Seven Steps on the Way Towards a Peaceful Resolution of the Conflict Over Iran's Nuclear Activities

Iran's chief nuclear negotiator Saeed Jalili and EU foreign policy chief Catherine Ashton in Istanbul By Michael Brzoska, Oliver Meier, and Götz Neuneck In a climate of escalation, the outline of a lasting and peaceful resolution of the conflict over Iran's nuclear activities can be sketched with a good degree of clarity and certainty. Seven necessary elements of a compromise package can be condensed from the many political debates and expert discussions about Iran's nuclear program. All of these should be acceptable to the United States, the EU and Iran. However, as is often the case in such...

DPRK Now 0-4 On Long-Range Missile Tests; Now Task Is to Prevent 3rd Nuclear Test

By Peter Crail and Daryl G. Kimball North Korea's Unha-3 missile is readied for launch. Today, the leaders of the Democratic People's Republic of Korea (DPRK) followed through with their plan to conduct a long-range ballistic missile test, which failed, according to early assessments. The DPRK claimed the missile launch was intended to put a satellite in space, but many of the technologies used for that purpose also help North Korea further develop a long-range missile capability, which is was probably the DPRK's real aim. Though it was apparently unsuccessful, the missile launch is a clear...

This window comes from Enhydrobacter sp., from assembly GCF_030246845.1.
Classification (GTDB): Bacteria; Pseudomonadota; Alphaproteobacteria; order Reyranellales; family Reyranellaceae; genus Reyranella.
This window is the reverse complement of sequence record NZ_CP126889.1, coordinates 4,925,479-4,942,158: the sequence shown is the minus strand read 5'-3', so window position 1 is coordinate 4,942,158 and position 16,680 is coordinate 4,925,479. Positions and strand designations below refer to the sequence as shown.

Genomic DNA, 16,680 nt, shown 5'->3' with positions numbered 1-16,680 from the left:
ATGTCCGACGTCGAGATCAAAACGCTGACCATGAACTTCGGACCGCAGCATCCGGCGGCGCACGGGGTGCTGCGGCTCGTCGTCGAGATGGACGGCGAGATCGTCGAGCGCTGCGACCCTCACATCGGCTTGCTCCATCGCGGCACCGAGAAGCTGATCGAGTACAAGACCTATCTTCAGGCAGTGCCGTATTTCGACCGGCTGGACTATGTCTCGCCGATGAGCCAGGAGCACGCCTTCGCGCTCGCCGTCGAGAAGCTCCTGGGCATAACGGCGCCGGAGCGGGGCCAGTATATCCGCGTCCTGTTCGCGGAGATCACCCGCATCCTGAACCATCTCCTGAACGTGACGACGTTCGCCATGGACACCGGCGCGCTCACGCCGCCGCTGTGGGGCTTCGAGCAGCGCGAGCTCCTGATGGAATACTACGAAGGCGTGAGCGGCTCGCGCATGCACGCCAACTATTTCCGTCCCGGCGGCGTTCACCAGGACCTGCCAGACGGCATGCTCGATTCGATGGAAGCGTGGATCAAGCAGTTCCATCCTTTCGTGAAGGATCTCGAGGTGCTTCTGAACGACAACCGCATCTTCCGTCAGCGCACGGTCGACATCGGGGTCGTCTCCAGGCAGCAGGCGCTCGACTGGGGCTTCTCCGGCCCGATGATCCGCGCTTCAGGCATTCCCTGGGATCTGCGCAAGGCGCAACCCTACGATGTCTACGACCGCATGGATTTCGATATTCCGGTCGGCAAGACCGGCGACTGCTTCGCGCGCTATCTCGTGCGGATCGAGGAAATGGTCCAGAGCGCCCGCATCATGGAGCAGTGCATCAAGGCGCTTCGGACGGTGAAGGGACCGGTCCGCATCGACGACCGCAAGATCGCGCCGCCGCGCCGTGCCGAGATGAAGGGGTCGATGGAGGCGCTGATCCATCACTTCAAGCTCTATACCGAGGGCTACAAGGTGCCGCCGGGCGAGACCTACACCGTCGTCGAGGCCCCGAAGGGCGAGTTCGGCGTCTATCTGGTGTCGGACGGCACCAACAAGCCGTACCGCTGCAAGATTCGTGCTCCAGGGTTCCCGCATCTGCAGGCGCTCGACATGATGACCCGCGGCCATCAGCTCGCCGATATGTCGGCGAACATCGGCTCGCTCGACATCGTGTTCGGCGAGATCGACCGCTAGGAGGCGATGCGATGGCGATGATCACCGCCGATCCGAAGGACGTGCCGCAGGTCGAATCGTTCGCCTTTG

Priorities for the Renewed Nuclear Talks with Iran

Sunrise behind the Blue Mosque in Istanbul, Turkey (Image Source: Getty) By Daryl G. Kimball and Greg Thielmann After a 15-month hiatus, the P5+1 and Iran will finally meet again to discuss Tehran's nuclear program on Saturday, April 14 in Istanbul. Iran's diplomatic encounter with the six powers – China, France, Germany, Russia, the UK, and the United States – will occur at a time of dramatically increased economic pressure on Iran from sanctions and against the backdrop of loose talk about counterproductive military strikes against Iran's nuclear sites. Both sides need to make the most of...

Summit Successes Over Seoul-ed?

President Barack Obama (2nd R) speaks during the 2012 Seoul Nuclear Security Summit on March 27, 2012 in Seoul, South Korea. World leaders from 53 nations gathered to address the issues of nuclear security and preventing nuclear terrorism. (Image Source: Yonhap News) By Benjamin Kagel and Kelsey Davenport A panel of four foreign policy experts weighed in on missed opportunities from the recent nuclear security summit , held March 26-27 in Seoul, South Korea. Speaking at the National Press Club last Friday, the panel discussed global nuclear security and ways to prevent nuclear terrorism...

Kahl and Kroenig Debate Timing and Utility of Iran Strike

Dr. Colin Kahl, Associate Professor in the Security Studies Program and Senior Fellow at the Center for a New American Security and Dr. Matthew Kroenig, Assistant Professor in the Department of Government and Stanton Nuclear Security Fellow at the Council on Foreign Relations at a similar debate held at the Mortara Center for International Studies in March. By Ari Kattan Colin Kahl and Matthew Kroenig engaged in another debate last week in their ongoing back-and-forth over the timing and utility of a potential preventive attack on Iran's nuclear facilities. The now-famous debate between these...